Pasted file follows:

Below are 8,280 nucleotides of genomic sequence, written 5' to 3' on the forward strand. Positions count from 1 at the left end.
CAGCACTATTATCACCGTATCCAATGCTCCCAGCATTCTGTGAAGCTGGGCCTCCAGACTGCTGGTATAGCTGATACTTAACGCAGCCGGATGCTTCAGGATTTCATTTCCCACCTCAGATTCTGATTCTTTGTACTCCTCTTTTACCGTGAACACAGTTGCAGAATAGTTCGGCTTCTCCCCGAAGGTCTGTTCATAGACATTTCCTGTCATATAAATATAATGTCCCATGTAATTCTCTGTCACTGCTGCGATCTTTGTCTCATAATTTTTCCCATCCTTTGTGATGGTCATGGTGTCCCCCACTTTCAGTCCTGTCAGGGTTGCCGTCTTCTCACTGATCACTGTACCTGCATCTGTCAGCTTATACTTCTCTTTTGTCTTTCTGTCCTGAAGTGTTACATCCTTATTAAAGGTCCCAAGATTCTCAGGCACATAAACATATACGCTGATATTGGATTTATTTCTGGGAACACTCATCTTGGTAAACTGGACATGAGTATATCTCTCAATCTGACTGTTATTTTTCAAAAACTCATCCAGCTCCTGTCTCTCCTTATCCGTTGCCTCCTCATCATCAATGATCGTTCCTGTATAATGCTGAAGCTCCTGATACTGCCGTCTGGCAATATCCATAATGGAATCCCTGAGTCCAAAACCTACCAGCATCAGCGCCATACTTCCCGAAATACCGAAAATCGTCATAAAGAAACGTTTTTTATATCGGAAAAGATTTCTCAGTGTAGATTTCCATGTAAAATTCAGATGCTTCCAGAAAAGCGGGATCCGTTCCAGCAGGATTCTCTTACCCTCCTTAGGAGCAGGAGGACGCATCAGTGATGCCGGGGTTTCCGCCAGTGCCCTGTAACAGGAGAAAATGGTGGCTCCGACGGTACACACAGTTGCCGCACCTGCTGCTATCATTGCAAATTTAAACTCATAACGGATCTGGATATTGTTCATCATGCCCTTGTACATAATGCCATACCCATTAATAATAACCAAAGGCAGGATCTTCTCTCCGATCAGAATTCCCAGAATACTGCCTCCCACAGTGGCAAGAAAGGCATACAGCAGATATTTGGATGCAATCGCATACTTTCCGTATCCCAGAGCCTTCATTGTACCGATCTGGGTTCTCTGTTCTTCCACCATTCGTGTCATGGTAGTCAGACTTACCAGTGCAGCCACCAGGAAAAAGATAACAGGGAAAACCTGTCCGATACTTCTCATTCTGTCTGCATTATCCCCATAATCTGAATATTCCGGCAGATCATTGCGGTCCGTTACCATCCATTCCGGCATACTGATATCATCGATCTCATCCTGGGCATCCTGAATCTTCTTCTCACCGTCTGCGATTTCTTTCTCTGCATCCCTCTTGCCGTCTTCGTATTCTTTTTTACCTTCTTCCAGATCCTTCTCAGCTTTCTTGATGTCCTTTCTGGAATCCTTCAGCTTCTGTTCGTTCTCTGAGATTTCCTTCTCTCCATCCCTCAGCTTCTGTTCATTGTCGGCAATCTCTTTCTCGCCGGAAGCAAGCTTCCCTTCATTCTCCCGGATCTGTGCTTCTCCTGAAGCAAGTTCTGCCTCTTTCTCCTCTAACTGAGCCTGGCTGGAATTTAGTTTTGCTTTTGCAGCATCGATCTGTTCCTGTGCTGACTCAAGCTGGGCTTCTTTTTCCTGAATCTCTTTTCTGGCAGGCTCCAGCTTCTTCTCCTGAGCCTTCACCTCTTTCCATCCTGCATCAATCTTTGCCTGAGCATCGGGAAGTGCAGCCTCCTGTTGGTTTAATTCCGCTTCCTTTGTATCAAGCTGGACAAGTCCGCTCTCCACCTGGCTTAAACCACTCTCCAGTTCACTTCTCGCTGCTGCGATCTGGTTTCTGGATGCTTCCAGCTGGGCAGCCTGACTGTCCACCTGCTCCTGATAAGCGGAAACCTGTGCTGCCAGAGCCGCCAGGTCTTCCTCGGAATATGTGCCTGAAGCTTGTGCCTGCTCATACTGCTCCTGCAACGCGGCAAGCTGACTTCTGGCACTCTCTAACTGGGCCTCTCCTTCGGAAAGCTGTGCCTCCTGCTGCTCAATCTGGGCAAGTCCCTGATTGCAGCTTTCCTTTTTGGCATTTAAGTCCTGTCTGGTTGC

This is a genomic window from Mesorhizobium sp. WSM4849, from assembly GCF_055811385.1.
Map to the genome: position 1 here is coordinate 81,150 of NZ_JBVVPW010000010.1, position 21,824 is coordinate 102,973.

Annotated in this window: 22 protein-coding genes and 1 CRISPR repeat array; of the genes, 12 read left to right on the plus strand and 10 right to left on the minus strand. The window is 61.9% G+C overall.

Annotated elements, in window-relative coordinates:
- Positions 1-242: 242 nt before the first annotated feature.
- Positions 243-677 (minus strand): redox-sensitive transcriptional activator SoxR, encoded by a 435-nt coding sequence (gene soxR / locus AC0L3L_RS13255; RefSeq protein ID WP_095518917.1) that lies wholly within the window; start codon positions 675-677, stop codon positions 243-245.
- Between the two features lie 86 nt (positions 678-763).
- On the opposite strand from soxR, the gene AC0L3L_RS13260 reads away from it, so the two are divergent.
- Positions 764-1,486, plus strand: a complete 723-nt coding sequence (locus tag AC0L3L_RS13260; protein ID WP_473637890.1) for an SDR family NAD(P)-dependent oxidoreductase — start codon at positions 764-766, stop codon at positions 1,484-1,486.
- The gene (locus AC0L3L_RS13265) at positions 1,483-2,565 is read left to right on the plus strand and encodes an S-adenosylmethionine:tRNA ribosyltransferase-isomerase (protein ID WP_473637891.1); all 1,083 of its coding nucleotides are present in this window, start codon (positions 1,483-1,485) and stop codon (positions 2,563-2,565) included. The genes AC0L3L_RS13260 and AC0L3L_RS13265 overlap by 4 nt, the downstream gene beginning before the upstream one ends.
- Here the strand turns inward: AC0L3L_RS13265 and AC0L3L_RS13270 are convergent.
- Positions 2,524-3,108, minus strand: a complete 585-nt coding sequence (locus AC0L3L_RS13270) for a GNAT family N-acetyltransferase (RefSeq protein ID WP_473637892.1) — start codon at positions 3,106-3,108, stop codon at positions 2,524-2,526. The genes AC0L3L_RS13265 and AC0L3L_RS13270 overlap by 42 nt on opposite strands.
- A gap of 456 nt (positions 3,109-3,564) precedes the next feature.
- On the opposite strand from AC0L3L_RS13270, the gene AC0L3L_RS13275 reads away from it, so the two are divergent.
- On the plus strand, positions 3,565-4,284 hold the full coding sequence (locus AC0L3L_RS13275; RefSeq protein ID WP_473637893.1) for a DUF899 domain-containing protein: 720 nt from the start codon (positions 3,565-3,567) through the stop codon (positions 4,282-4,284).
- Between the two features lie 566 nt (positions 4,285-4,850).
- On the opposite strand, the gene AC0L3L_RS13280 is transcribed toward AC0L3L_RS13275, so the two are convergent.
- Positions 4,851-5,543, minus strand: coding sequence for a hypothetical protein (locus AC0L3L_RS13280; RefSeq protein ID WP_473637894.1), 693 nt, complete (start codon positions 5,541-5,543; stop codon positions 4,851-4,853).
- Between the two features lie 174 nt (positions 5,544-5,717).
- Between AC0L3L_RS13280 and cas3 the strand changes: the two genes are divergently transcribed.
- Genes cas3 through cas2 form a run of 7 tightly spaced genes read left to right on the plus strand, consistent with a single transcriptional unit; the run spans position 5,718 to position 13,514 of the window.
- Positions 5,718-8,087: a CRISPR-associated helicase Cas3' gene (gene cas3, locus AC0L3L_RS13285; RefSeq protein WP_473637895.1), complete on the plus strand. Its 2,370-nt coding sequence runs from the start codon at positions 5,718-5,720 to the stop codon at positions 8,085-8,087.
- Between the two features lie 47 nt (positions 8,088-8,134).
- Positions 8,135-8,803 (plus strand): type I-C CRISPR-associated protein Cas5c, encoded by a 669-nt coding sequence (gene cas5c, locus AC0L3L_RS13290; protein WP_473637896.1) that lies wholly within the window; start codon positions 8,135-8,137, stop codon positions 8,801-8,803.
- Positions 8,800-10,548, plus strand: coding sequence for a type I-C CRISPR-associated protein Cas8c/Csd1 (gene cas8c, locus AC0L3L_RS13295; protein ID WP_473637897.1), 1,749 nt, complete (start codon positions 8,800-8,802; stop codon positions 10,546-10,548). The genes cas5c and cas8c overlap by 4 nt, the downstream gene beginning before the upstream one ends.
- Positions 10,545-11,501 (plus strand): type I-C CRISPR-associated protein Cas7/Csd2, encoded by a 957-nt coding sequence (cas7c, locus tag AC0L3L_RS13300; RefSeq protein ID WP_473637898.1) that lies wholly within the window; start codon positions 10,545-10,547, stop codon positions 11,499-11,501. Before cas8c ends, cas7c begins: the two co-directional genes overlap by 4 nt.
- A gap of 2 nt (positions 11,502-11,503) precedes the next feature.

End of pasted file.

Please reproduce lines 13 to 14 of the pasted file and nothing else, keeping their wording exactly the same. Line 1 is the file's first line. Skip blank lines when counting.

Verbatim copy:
- Here the strand turns inward: AC0L3L_RS13265 and AC0L3L_RS13270 are convergent.
- Positions 2,524-3,108, minus strand: a complete 585-nt coding sequence (locus AC0L3L_RS13270) for a GNAT family N-acetyltransferase (RefSeq protein ID WP_473637892.1) — start codon at positions 3,106-3,108, stop codon at positions 2,524-2,526. The genes AC0L3L_RS13265 and AC0L3L_RS13270 overlap by 42 nt on opposite strands.